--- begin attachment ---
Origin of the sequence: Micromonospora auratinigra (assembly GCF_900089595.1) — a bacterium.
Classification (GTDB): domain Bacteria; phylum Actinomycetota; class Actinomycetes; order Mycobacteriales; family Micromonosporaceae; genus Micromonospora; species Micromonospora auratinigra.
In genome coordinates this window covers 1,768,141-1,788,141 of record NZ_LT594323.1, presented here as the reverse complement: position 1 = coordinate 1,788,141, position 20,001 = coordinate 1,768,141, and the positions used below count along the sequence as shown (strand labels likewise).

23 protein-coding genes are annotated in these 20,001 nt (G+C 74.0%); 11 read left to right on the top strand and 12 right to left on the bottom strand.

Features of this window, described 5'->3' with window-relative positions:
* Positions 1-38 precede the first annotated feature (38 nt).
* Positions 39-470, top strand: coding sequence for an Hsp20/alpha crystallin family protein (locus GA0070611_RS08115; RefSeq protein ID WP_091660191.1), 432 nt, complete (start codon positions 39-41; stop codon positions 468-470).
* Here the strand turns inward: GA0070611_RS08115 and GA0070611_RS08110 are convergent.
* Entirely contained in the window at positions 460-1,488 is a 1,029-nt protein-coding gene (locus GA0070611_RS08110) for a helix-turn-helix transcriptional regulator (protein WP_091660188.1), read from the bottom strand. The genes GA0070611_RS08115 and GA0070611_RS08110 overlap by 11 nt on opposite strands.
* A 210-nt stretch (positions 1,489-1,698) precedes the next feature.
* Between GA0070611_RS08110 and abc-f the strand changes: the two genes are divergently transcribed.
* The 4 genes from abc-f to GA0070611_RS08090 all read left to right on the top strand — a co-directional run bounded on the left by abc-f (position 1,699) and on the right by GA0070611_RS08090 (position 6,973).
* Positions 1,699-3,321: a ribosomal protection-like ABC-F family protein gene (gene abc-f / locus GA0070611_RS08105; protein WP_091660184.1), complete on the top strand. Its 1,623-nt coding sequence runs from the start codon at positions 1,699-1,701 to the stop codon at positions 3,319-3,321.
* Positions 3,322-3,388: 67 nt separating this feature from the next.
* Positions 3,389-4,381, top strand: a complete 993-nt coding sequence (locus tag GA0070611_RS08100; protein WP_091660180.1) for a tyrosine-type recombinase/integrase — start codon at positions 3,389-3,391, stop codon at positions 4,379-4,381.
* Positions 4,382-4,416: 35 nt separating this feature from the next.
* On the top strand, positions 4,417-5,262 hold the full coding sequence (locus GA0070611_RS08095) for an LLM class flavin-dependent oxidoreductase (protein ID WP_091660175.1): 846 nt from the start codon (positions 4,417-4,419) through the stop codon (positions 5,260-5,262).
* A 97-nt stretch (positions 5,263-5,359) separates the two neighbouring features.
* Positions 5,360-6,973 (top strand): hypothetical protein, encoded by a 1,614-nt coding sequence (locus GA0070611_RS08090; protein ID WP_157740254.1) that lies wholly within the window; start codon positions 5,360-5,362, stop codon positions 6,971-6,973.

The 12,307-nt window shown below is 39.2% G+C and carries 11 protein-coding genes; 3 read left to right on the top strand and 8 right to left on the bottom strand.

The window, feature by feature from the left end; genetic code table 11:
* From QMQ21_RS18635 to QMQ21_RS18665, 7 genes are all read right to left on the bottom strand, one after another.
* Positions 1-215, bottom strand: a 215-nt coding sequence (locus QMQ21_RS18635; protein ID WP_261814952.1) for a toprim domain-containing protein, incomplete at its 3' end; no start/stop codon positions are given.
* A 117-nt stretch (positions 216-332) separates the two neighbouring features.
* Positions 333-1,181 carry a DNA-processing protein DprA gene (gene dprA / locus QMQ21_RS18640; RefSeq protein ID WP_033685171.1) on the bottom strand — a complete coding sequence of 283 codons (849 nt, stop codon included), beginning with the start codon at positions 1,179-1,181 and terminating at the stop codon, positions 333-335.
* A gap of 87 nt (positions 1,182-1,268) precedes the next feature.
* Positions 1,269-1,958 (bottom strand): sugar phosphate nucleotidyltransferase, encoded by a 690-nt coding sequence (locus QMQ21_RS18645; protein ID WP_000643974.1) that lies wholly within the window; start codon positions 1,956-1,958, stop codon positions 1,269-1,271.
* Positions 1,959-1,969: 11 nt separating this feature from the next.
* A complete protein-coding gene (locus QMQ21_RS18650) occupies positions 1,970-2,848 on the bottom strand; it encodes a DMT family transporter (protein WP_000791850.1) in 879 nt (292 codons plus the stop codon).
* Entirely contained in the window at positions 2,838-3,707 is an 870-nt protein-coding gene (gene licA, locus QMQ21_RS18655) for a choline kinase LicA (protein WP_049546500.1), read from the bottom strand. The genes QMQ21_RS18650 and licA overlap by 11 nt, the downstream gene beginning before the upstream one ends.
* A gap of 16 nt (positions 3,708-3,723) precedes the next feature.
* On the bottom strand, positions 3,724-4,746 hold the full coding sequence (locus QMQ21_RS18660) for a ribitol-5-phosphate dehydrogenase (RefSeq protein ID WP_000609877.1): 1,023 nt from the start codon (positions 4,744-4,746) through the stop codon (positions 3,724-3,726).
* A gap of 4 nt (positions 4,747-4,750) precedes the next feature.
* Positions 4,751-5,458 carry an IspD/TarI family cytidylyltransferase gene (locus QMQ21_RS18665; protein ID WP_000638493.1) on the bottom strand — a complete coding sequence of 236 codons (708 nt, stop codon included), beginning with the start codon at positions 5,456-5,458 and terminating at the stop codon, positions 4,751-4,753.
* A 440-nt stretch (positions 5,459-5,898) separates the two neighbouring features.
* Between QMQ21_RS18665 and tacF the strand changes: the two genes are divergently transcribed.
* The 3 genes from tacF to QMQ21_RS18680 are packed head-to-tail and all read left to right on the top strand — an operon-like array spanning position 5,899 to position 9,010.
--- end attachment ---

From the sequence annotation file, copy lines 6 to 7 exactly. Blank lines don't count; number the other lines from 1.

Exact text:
* Positions 1-38 precede the first annotated feature (38 nt).
* Positions 39-470, top strand: coding sequence for an Hsp20/alpha crystallin family protein (locus GA0070611_RS08115; RefSeq protein ID WP_091660191.1), 432 nt, complete (start codon positions 39-41; stop codon positions 468-470).